• Give your child a way to understand him- or herself by understanding his/her strengths, weaknesses and personality characteristics.

 


Recognizing the Gifted Child

The gifted child might demonstrate several of the following characteristics:

  • Excellent memory More complex reasoning than other children the same age
  • Greater disparity between different areas of development
  • Often perfectionistic of self and others
  • Often emotionally sensitive
  • Strong sense of justice
  • Often gets along better with adults and children older or younger
  • Develops intense interests
  • Advanced ability with words, numbers, drawing, puzzles, or …
  • Curious
  • High energy Imaginative
  • Divergent thinking
  • Demanding of adult attention

 


What Do Gifted Children Need?

  • Gifted children need some way to understand who they are.
  • They need to know someone understands them (and likes them the way they are)
  • Assistance in setting realistic goals and expectations
  • Resources to actualize their potential
  • Guidance in interpersonal skills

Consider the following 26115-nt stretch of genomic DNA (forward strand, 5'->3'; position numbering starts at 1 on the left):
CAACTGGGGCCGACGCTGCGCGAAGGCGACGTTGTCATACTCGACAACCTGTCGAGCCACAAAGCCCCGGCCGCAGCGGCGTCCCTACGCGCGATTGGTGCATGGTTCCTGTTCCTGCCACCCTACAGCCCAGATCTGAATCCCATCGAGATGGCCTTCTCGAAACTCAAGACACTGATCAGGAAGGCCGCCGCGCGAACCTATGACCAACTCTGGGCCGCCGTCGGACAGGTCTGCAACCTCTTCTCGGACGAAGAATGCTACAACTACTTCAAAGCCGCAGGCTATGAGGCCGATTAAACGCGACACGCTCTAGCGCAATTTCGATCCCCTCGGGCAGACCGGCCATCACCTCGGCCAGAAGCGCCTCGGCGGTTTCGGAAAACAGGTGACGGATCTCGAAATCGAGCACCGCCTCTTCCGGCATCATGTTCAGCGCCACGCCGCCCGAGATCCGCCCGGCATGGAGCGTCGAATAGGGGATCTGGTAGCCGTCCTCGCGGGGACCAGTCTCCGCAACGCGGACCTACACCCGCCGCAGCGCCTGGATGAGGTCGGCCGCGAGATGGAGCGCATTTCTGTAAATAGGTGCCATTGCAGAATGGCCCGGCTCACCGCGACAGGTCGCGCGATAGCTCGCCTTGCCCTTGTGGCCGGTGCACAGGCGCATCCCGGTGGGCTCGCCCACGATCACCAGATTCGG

• Freedom to be gifted in some areas and average or below average in others
  • Unconditional love and positive regard

 


Common Myths

  • Gifted children are high achievers-no, not always
  • Gifted children need to be pushed-pushing is often counter-productive
  • They can succeed without help-successful gifted children almost always have a parent or adult mentor
  • Their families always prize their gifts
  • They are equally gifted in all areas
  • They are as mature emotionally as they are intellectually
  • They enjoy serving as examples and helpers for other children.

 


Potential Problems

  • A sense of being different
  • Unrealistic pressures on self and others
  • Overemphasis on gifted areas
  • Excessive pressure to succeed
  • Insufficient guidance or assistance
  • Unrealistic expectations
  • Strained sibling and peer relationships
  • Misinterpretation of behavior by peers and adults.

 


Resources for Parents of Gifted Children

 Characteristics of a Preschool or Childcare Optimal for Gifted Children

  • Are there adults who understand giftedness, or are willing to learn?